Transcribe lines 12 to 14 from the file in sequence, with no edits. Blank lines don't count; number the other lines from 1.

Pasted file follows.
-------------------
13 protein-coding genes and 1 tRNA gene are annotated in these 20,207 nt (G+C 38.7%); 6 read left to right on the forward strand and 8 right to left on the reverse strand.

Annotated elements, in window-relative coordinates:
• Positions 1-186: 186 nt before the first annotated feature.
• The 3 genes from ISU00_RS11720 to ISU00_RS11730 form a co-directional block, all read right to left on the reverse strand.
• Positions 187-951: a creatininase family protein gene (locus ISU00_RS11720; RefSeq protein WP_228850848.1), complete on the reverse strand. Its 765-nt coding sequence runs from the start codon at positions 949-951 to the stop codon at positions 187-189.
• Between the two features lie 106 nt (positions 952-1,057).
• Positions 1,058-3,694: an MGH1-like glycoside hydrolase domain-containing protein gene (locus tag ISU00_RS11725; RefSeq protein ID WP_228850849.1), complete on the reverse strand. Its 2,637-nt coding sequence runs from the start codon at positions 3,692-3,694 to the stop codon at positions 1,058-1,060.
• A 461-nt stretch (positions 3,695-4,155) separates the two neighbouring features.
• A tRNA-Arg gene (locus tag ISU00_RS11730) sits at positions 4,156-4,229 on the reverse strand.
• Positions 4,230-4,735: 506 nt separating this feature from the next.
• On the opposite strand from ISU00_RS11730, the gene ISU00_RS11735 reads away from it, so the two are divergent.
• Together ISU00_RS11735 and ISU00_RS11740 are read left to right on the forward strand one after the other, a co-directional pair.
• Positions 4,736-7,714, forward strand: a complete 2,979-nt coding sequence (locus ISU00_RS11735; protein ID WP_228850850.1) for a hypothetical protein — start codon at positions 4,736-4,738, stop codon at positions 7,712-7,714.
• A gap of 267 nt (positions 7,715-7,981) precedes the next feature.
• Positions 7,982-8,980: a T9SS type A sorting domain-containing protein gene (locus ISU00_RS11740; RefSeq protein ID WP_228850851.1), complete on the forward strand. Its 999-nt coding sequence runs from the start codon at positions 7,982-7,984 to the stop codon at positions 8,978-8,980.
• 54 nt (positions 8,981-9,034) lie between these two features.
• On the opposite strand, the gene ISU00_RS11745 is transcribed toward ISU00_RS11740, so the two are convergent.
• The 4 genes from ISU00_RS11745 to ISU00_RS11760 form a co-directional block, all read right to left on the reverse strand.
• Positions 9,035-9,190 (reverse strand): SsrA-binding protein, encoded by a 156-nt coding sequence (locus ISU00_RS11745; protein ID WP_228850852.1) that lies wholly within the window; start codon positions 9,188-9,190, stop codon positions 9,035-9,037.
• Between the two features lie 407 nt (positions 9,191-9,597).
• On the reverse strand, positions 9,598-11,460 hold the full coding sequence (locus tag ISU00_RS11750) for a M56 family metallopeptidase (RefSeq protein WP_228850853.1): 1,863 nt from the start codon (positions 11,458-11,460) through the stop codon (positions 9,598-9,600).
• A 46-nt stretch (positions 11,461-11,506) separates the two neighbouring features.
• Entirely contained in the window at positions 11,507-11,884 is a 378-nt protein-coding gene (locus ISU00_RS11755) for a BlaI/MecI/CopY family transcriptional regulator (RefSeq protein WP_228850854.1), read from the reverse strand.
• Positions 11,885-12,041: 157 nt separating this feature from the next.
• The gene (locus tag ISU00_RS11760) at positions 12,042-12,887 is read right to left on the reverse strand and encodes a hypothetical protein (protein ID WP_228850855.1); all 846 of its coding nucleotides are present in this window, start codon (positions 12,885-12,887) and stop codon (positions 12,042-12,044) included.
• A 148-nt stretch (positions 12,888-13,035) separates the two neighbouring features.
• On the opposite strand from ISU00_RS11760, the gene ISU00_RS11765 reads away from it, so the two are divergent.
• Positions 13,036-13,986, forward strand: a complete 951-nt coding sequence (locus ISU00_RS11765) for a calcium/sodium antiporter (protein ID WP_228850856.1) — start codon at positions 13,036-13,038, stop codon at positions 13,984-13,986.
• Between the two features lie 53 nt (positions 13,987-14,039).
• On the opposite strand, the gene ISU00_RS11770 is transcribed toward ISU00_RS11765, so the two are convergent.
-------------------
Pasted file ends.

• Together ISU00_RS11735 and ISU00_RS11740 are read left to right on the forward strand one after the other, a co-directional pair.
• Positions 4,736-7,714, forward strand: a complete 2,979-nt coding sequence (locus ISU00_RS11735; protein ID WP_228850850.1) for a hypothetical protein — start codon at positions 4,736-4,738, stop codon at positions 7,712-7,714.
• A gap of 267 nt (positions 7,715-7,981) precedes the next feature.